• Seattleites, beset by 12th Man fever, are far more interested in this coming Sunday's Super Bowl and, for that matter, Bertha's unboring difficulties and the prospect of whopping cost overruns for the Alaskan Way Viaduct replacement tunnel.

Well, you catch my drift. Only political junkies and media truly paid attention Tuesday night and those who did were mainly interested in the domestic agenda.

What Obama did most effectively Tuesday night was to stress issues and actions that rally core Democratic constituencies and candidates that had been drifting away from him.

Lest the current political situation seem altogether hopeless, congressional leaders on Monday unveiled bipartisan farm legislation, which would reduce overall federal agricultural-program spending while expanding crop insurance and reducing direct payments to farmers. There still is hope that the White House, Senate and House will be able to agree in 2014 on bipartisan immigration-reform legislation, although more likely with incremental changes than a comprehensive big fix.

State of the Union messages from President Thomas Jefferson onward were not presented as speeches to the Congress but, instead, in written documents. President Woodrow Wilson departed from custom and delivered a speech in 1913, changing the pattern. Other presidents have faced difficult political contexts, such as Obama faced Tuesday night, at State of the Union time and no doubt have wished they could return to the pre-Wilson tradition and mail the whole thing in. Obama excels as a speaker, however, and turned in a good podium performance Tuesday.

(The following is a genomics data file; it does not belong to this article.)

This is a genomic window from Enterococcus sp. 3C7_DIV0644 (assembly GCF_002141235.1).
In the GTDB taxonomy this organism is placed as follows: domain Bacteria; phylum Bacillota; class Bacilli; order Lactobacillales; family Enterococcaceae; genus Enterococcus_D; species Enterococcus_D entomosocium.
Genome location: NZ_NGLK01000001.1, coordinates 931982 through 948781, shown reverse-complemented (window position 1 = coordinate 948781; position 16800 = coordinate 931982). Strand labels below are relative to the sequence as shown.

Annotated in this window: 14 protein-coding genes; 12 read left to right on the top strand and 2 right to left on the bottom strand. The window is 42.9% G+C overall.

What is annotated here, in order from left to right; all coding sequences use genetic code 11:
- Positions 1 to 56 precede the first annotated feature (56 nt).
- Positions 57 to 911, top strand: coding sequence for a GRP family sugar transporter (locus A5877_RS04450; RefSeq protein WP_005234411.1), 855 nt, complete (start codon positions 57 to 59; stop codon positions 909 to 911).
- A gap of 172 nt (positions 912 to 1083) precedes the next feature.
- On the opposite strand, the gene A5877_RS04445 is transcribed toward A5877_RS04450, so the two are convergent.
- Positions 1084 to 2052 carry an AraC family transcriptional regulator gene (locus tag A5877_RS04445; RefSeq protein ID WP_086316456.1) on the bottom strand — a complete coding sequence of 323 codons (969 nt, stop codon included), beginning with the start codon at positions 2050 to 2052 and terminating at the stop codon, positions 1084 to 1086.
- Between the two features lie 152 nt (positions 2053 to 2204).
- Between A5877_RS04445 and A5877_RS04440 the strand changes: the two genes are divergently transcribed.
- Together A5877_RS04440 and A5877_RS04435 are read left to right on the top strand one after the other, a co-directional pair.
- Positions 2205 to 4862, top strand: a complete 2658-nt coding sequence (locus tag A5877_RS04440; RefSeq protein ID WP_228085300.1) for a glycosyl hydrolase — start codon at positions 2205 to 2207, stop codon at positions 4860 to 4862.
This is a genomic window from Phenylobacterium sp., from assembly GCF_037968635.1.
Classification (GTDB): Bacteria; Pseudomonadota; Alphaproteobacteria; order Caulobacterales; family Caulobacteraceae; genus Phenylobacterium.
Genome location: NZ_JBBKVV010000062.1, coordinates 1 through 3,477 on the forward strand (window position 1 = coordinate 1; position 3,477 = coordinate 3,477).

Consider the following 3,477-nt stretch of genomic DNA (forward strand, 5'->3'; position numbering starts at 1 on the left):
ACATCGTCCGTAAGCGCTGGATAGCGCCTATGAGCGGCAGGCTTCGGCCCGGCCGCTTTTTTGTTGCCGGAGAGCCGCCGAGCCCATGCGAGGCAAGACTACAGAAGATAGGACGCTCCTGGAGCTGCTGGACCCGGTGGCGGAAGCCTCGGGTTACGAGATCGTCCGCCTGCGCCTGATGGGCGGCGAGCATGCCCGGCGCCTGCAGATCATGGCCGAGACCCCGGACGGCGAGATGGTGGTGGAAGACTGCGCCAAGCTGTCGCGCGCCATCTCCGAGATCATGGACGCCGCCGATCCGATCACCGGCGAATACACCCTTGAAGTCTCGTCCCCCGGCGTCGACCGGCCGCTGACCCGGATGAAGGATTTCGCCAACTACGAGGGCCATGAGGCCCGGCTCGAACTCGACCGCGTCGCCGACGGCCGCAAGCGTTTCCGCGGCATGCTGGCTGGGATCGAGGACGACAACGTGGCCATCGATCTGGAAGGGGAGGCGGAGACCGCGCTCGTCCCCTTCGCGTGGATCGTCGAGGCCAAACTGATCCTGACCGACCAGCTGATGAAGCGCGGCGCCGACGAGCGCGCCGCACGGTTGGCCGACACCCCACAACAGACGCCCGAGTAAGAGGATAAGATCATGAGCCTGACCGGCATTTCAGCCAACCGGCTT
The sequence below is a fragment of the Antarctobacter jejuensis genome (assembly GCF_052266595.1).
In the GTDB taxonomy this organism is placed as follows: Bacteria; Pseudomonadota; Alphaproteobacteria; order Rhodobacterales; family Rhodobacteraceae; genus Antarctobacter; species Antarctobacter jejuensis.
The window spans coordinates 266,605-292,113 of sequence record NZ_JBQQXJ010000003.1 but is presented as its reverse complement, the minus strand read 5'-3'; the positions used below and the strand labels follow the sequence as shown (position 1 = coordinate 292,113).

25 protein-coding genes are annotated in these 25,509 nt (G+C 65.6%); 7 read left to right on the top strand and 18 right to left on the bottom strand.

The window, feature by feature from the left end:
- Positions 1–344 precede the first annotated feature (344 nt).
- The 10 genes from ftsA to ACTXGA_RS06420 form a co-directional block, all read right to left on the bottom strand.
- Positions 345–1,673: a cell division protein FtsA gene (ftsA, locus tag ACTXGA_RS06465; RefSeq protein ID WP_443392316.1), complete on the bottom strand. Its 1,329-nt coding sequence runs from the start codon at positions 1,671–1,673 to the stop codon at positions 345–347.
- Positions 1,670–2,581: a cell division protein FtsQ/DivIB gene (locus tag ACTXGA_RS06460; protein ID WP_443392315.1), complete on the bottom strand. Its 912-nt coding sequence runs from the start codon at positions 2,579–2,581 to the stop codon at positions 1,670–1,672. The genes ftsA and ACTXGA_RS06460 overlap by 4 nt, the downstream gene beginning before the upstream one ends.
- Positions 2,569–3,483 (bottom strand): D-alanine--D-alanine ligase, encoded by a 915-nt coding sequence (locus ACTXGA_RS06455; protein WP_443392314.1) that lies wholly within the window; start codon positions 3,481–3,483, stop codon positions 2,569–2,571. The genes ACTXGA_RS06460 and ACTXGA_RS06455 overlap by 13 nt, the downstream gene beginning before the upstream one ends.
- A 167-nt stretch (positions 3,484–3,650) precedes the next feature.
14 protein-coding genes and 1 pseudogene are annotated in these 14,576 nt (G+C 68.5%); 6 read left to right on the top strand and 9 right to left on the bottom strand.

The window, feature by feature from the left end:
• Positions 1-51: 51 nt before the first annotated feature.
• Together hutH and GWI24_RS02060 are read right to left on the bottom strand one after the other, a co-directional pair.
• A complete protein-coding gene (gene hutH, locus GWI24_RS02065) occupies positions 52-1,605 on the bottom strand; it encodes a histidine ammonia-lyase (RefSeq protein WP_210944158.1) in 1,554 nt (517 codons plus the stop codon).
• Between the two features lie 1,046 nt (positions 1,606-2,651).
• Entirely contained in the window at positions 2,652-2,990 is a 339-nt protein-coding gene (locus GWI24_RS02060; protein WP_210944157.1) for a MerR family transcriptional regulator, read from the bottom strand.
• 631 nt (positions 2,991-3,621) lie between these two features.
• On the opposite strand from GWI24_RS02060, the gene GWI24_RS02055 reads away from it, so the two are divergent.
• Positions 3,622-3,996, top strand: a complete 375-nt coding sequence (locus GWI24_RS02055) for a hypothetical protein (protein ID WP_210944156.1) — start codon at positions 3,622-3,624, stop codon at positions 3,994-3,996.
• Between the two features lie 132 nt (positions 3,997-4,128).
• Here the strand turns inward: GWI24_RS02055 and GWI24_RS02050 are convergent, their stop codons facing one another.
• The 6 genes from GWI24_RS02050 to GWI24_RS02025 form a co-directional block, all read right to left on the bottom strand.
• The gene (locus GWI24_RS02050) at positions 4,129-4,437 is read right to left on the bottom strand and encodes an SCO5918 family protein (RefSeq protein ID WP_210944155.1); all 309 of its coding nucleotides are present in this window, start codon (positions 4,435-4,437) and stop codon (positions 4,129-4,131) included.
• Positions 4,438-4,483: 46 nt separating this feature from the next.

Only one or two State of the Union speeches in any president's tenure really have significance. On the other hand, annual State of the Union messages force a president to gather his thoughts and reconsider his priorities and agenda at least once a year.


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About the Authors & Contributors

Ted Van Dyk

Ted Van Dyk

Ted Van Dyk has been active in national policy and politics since 1961, serving in the White House and State Department and as policy director of several Democratic presidential campaigns. He is author of Heroes, Hacks and Fools and numerous essays in national publications. You can reach him in care of editor@crosscut.com.